Sidney also has dipped his toe into cultural diplomacy. Four years ago he performed in Guinea, West Africa, under the auspices of President Obama and Hillary Clinton’s State Department. And at the end of May, Sidney will travel to Moscow to perform at the U.S. Embassy there as part of a four-city tour which will also include Kaliningrad, Ryazan, and Voronezh. “I am very excited to represent my country and use the arts as a means of diplomacy. We will be singing a selection of Gershwin songs and I will also sing the part of Jake in selections from Porgy and Bess. Do I resent being ‘typecast,’ as it were, in a black musical? Perhaps I might have when I first started out. But by now I have sung Figaro, Don Giovanni, Demetrius, and Papageno. I have sung in Carnegie Hall, the Metropolitan Opera, Avery Fisher Hall, and the English National Opera. So I can enjoy singing Jake. He is where I come from. He’s a part of who I am.”
BIOGRAPHY, SIDNEY OUTLAW
Lauded by The New York Times as a “terrific singer” with a “deep, rich timbre” and the San Francisco Chronicle as an “opera powerhouse” with a “weighty and forthright” sound, Sidney Outlaw was the Grand Prize winner of the Concurso Internacional de Canto Montserrat Caballe in 2010 and continues to delight audiences in the United States and abroad with his rich and versatile baritone and engaging stage presence. A graduate of the Merola Opera Program and the Gerdine Young Artist Program at Opera Theatre of Saint Louis, this rising American baritone from Brevard, North Carolina, recently added a GRAMMY nomination to his list of accomplishments, for the Naxos Records recording of Darius Milhaud’s 1922 opera trilogy L’Orestie d’Eschyle, in which he sang the role of Apollo. Last season for Mr. Outlaw included the role of Dandini in La Cenerentola with Greensboro Opera, appearances with the Charlotte Symphony, the Bridgehampton Chamber Music and Colour of Music Festivals, his Spoleto Festival debut as Jake in Porgy and Bess, and Madison Opera’s Opera in the Park. The 2016-2017 season includes Mercutio in Roméo et Juliette with Madison Opera and Vaughan Williams’ Dona nobis pacem with the Memphis Symphony Orchestra. Mr. Outlaw has been a featured recitalist with Warren Jones at Carnegie Hall and abroad. He performed his Carnegie Hall debut as Elijah with the Oratorio Society of New York. He traveled to Guinea as an Arts Envoy with the U.S. State Department, where he performed a program of American music in honor of Black History Month and in remembrance of Dr. Martin Luther King Jr. In May 2017 he will travel to Russia, again as an Arts Envoy with the U. S. State Department.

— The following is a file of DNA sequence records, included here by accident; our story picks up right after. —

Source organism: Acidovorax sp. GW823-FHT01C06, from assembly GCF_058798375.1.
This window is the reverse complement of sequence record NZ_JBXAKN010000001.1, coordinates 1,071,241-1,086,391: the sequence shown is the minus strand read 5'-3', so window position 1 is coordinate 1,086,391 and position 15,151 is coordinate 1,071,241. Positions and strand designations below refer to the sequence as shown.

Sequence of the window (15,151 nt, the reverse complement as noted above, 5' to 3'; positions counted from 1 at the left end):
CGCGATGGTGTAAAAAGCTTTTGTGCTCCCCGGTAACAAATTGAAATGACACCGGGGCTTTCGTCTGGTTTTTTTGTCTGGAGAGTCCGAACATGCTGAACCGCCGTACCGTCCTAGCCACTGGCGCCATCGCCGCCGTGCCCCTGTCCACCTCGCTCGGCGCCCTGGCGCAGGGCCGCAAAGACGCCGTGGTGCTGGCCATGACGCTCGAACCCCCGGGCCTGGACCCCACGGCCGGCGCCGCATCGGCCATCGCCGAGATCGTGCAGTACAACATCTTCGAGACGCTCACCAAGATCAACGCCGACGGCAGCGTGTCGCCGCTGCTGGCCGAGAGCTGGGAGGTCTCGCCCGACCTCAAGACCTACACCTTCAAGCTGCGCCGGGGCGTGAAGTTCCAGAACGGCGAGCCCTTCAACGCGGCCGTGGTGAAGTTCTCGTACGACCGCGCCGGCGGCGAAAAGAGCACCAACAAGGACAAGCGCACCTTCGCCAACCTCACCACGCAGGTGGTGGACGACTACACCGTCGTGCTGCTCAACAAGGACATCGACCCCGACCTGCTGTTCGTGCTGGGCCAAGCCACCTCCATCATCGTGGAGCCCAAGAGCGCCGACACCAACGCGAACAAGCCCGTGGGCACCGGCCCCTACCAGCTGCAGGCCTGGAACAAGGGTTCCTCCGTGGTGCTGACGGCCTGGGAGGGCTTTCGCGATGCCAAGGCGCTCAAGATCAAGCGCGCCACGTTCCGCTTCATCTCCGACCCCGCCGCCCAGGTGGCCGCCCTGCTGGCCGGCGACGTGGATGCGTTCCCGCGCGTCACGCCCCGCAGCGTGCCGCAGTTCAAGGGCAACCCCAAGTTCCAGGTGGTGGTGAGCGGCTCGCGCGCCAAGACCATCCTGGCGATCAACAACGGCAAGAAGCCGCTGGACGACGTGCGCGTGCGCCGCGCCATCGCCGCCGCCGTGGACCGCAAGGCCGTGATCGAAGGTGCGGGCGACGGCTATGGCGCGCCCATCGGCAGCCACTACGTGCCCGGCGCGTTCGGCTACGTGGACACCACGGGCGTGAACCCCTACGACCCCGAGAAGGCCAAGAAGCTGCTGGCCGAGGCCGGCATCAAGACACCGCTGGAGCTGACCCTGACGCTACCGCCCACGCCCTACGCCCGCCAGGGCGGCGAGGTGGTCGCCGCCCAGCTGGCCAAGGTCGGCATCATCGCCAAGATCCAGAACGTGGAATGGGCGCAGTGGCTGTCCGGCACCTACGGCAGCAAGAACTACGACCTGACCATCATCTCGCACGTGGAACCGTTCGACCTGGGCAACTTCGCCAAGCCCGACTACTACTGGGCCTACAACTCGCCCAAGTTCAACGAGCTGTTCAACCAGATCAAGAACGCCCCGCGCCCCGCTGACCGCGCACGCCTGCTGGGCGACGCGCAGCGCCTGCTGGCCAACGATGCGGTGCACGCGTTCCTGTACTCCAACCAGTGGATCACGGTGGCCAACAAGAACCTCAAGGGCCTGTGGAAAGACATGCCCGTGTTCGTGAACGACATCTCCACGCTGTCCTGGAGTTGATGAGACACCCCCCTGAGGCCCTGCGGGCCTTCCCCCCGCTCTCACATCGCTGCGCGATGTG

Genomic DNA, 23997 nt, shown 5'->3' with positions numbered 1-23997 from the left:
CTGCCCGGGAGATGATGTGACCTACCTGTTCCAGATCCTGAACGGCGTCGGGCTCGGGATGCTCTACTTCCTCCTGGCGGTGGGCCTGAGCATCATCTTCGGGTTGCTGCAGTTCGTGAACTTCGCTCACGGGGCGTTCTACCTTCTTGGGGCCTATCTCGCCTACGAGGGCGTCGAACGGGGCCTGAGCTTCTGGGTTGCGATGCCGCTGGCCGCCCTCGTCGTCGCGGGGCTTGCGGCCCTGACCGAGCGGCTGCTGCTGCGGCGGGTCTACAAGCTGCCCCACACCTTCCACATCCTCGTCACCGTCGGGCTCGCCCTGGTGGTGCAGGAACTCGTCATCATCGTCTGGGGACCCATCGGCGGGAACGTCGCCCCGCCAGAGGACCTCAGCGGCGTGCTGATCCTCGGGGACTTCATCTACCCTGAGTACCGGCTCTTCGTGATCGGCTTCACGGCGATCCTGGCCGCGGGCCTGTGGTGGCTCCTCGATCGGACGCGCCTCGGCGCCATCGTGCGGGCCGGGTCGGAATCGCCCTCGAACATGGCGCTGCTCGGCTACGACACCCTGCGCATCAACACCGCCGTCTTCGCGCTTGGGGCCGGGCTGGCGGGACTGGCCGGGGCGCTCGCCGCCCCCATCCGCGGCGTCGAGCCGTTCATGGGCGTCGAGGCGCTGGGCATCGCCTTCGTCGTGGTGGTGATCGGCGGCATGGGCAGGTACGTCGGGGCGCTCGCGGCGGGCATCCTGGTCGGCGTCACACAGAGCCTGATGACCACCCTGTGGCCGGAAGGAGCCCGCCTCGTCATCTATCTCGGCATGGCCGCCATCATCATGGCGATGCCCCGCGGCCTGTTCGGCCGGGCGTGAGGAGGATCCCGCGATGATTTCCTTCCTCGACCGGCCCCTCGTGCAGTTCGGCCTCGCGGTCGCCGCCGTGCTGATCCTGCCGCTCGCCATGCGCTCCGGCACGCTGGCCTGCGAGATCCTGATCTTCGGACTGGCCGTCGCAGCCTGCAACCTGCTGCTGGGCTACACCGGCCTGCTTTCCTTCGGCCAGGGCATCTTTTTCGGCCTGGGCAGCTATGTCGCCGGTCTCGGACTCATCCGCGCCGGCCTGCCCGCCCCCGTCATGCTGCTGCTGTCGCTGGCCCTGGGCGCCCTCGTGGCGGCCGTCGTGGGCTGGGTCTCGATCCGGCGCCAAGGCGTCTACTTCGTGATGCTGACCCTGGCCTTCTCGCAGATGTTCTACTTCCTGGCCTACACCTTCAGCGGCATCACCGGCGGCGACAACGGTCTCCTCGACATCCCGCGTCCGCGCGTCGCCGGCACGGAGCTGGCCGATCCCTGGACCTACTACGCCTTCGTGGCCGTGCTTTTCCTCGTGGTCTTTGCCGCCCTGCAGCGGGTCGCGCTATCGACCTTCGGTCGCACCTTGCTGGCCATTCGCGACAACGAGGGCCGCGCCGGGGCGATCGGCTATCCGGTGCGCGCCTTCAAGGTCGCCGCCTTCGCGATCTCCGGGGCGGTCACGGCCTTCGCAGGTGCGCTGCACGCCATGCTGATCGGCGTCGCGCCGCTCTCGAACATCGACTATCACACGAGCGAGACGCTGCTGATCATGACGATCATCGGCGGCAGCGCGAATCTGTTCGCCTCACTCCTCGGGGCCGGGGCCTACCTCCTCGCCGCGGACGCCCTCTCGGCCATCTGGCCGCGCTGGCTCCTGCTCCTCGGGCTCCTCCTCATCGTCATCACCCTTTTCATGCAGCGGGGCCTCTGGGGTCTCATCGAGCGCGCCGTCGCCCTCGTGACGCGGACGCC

For more information on Sidney Outlaw’s career and to hear excerpts from his performances, visit www.sidneyoutlaw.com.